Marpa Chokyi Lodro

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Marpa Chokyi Lodro

Marpa Chokyi Lodro (mar pa chos kyi blo gros) (1012–1097), a.k.a. Marpa Lotsawa, was a Tibetan Buddhist teacher and translator "who played an important role in the later transmission (phyi dar) of Buddhism from India to Tibet.[1] He is regarded as the founder of the Kagyu school of Tibetan Buddhism, "which traces its lineage to India and the mahāsiddhas Tilopa and Nāropa."[1]

Marpa was born to wealthy landowners in the southern Tibetan region of Lho brag.[1]

Sam van Schaik states:

As a child, Marpa Chokyi Lodro was such a troublemaker that his parents banned him from visiting the house of anybody except his teacher and a single friend. When he was fifteen Marpa's father decided to send him away to study Sanskrit with a famous translator, hoping that the experience might make a man of him. The translator was Drogmi, the famously expensive teacher who had also instructed Zur the Elder. While studying with Drogmi, Marpa noticed how much gold he was paid for giving the tantric empowerments and instructions that he had learned in India. As a result, he decided that what he really needed to do was to travel to India himself.
And so Marpa, securing fifteen ounces of gold and some travelling boots and a hat from a wealthy patron, set out for India. Whereas Rinchen Zangpo and the other translators from Western Tibet tended to travel through Kashmir, Central Tibetans such as Marpa usually went via Nepal. The Kathmandu valley was itself a thriving centre for tantric Buddhism, and some Tibetans never went any further. Marpa spent three years there, partly to study and partly to adjust to the heat and humidity before travelling on to India.
Though he met various eminent teachers in the Kathmandu valley, Marpa was keen to study with the famous master Naropa. Hence he travelled to Naropa's hermitage near the great monastic university of Nalanda in eastern India, and studied with the master there. When Marpa returned to Tibet, he increased his stores of gold by teaching. He offered the local nobles a ritual for protecting children, asking for ten ounces of gold for each performance. He was also fortunate to make friends with Goyak, a very rich man who was also from the Marpa clan. Goyak owned a gold mine that had recently been discovered, and was willing to pay Marpa handsomely for a tantric empowerment. Since Goyak encouraged other members of the clan to do the same, a large amount of gold came Marpa's way. Thus enriched, Marpa headed back to India for more teachings.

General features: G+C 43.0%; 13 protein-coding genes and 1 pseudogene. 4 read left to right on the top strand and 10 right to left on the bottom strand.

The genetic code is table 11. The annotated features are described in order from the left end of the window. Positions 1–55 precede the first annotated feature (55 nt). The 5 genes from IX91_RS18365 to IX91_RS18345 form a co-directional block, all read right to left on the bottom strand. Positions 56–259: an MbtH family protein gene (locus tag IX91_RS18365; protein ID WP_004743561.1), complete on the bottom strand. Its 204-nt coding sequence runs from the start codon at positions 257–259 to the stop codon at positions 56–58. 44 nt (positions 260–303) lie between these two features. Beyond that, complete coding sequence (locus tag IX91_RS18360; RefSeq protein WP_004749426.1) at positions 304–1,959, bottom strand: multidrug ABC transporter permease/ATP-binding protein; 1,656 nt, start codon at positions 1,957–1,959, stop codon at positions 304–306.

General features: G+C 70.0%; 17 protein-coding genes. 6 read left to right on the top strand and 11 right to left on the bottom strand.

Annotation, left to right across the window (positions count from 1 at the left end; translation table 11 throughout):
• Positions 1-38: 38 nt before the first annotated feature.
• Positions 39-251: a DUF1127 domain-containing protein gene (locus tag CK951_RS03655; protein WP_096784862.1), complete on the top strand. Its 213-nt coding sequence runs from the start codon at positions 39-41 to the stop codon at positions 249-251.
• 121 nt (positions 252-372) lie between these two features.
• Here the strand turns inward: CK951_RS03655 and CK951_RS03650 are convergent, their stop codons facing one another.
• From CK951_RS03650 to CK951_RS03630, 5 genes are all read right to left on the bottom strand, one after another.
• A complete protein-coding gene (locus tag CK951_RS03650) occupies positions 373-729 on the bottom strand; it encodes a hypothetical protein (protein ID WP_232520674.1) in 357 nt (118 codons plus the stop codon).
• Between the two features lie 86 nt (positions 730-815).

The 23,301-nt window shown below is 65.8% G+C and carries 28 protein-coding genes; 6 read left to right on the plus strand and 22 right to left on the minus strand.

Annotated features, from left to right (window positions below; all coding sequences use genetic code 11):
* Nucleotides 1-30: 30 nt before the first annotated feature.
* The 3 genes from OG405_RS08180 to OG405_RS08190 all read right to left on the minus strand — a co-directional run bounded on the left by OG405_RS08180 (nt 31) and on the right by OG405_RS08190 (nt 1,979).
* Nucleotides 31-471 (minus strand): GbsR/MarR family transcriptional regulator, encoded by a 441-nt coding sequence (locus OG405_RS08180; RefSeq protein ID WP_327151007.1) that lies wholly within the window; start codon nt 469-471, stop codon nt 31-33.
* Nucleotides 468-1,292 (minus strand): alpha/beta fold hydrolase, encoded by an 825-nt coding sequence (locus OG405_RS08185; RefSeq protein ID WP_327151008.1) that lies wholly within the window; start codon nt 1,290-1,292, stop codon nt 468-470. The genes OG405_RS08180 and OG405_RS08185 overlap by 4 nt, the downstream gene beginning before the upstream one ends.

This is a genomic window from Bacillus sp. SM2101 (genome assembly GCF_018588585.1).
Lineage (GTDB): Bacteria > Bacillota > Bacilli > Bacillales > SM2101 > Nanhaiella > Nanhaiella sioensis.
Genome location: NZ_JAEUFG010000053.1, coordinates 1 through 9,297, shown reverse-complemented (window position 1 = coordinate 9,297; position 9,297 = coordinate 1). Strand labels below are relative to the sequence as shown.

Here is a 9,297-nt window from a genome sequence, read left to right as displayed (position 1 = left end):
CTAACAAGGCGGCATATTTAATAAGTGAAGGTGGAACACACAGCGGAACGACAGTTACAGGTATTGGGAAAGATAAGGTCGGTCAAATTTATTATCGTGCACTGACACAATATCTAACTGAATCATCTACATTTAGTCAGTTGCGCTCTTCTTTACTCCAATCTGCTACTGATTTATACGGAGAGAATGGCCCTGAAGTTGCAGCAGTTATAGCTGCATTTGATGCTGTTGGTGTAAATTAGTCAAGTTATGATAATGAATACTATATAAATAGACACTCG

Back in India, Marpa travelled extensively and sat with many tantric masters, including some of the adepts known for their unorthodox behaviour, such as Kukkuripa, who lived like a dog. He also received more teachings from Naropa. When he finally returned to Tibet, Marpa was in his early forties, but before long he was off to India again for further teachings. Once, while travelling in Nepal, he was imprisoned by some corrupt border guards, an experience that led to a vision. While stewing in a hot prison cell with other Tibetans, hardly able to sleep at night, Marpa dreamed that two beautiful aristocratic Indian girls approached him with coy smiles. He followed them to the meditation retreat of Saraha, a great Indian adept of the teachings known as the Great Seal. In the vision Saraha gave Marpa direct instructions about meditation in the state of the Great Seal, urging him to be fearless like a lion, wander like an elephant and float like a bee. Marpa wrote down his dream in a poem based on an Indian song form known as the doha. He also translated dohas by Indian adepts such as Saraha. These songs spoke of the real nature of mind being ever present, and the futility of effort in meditation practice.[2]

Eventually Marpa returned to Tibet and settled down as a landowner in his native Lho brag. He married and fathered several children.[2] He attracted many students to whom he passed on the teachings he had gathered in India. His most famous disciple was the yogi Milarepa.

His four main disciples were: Milarepa, Ngog Chos sku rdo rje (Ngok Chöku Dorje), Mes tshon po (Me Tsönpo), ’Tshur dbang nge (Tsur Wangnge).[1]

At least sixteen of Marpa's translations from Sanskrit are included in the Tibetan canon.[1]


  1. 1.0 1.1 1.2 1.3 1.4 Buswell & Lopez 2014, s.v. mar pa chos kyi blo gros.
  2. 2.0 2.1 van Schaik 2011, pp. 113-115.


Further reading